Effects of enamel abrasion, salivary pellicle, and measurement angle on the optical assessment of dental erosion

Lussi, Adrian; Bossen, Anke; Höschele, Christoph; Beyeler, Barbara; Megert, Brigitte; Meier, Christoph; Rakhmatullina, Ekaterina (2012). Effects of enamel abrasion, salivary pellicle, and measurement angle on the optical assessment of dental erosion. Journal of biomedical optics, 17(9), p. 97009. Bellingham, Wash.: SPIE International Society for Optical Engineering 10.1117/1.JBO.17.9.097009

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The present study assessed the effects of abrasion, salivary proteins, and measurement angle on the quantification of early dental erosion by the analysis of reflection intensities from enamel. Enamel from 184 caries-free human molars was used for in vitro erosion in citric acid (pH 3.6). Abrasion of the eroded enamel resulted in a 6% to 14% increase in the specular reflection intensity compared to only eroded enamel, and the reflection increase depended on the erosion degree. Nevertheless, monitoring of early erosion by reflection analysis was possible even in the abraded eroded teeth. The presence of the salivary pellicle induced up to 22% higher reflection intensities due to the smoothing of the eroded enamel by the adhered proteins. However, this measurement artifact could be significantly minimized (p<0.05) by removing the pellicle layer with 3% NaOCl solution. Change of the measurement angles from 45 to 60 deg did not improve the sensitivity of the analysis at late erosion stages. The applicability of the method for monitoring the remineralization of eroded enamel remained unclear in a demineralization/remineralization cycling model of early dental erosion in vitro.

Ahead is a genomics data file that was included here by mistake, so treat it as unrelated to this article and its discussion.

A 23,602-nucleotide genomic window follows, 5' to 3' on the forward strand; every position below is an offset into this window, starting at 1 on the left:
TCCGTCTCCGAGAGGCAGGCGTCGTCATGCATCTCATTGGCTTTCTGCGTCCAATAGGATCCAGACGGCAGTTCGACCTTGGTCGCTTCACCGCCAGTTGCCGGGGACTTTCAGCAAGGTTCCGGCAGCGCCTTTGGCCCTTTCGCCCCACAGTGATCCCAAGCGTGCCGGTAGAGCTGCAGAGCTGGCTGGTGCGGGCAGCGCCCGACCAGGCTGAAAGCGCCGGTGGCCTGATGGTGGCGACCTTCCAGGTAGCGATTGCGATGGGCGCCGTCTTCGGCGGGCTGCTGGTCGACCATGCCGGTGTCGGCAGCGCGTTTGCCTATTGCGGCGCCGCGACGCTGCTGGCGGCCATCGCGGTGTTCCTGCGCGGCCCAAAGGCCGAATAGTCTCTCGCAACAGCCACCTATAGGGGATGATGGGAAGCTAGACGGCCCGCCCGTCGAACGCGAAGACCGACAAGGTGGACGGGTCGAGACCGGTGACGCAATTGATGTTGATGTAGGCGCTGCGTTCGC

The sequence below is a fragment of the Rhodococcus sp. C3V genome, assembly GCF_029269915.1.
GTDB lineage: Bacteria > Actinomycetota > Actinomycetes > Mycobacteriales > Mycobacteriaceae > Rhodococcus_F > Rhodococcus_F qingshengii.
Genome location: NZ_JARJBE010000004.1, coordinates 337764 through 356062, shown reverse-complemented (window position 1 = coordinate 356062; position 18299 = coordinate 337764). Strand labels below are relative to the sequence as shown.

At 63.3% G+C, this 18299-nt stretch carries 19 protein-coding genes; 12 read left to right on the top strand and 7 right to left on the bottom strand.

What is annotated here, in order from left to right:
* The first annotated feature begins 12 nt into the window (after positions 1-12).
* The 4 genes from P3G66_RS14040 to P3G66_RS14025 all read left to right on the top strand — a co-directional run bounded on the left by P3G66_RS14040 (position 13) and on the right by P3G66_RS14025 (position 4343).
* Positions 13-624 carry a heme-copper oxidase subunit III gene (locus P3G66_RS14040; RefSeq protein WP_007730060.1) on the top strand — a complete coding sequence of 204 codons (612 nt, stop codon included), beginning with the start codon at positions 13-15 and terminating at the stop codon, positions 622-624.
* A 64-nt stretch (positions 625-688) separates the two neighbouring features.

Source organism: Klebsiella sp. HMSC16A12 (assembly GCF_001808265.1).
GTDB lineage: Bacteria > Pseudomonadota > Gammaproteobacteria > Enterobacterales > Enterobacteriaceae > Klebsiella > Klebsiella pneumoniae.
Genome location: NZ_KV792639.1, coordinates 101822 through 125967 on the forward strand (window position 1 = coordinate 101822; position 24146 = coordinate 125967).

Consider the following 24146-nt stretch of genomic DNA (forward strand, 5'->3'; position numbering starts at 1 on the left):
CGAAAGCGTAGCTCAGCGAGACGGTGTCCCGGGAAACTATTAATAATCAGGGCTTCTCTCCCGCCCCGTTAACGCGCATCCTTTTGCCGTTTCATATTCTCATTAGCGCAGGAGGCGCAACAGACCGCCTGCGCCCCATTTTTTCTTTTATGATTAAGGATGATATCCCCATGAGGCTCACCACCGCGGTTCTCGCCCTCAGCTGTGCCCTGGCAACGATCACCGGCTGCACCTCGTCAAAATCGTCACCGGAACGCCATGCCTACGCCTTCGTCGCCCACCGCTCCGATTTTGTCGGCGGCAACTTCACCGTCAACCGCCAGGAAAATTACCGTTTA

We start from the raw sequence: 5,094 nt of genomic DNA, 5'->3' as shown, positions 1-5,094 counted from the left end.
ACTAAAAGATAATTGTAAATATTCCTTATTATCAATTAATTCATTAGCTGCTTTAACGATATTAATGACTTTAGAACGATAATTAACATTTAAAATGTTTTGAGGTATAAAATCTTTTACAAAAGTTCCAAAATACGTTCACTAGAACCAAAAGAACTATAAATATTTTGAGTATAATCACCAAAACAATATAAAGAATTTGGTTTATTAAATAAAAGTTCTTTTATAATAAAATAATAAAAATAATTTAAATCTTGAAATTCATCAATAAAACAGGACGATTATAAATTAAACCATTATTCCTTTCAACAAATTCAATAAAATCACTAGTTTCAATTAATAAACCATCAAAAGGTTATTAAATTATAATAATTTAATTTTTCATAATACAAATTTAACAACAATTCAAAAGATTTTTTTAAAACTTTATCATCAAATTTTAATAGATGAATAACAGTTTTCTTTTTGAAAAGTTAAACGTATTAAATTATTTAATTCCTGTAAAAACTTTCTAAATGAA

Item Type:

Journal Article (Original Article)


04 Faculty of Medicine > School of Dental Medicine > Department of Preventive, Restorative and Pediatric Dentistry

UniBE Contributor:

Lussi, Adrian; Beyeler, Barbara; Megert, Brigitte and Rakhmatullina, Ekaterina




SPIE International Society for Optical Engineering




Eveline Carmen Schuler

Date Deposited:

04 Oct 2013 14:30

Last Modified:

25 Jan 2017 12:16

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PubMed ID:


Web of Science ID:





https://boris.unibe.ch/id/eprint/11217 (FactScience: 217243)

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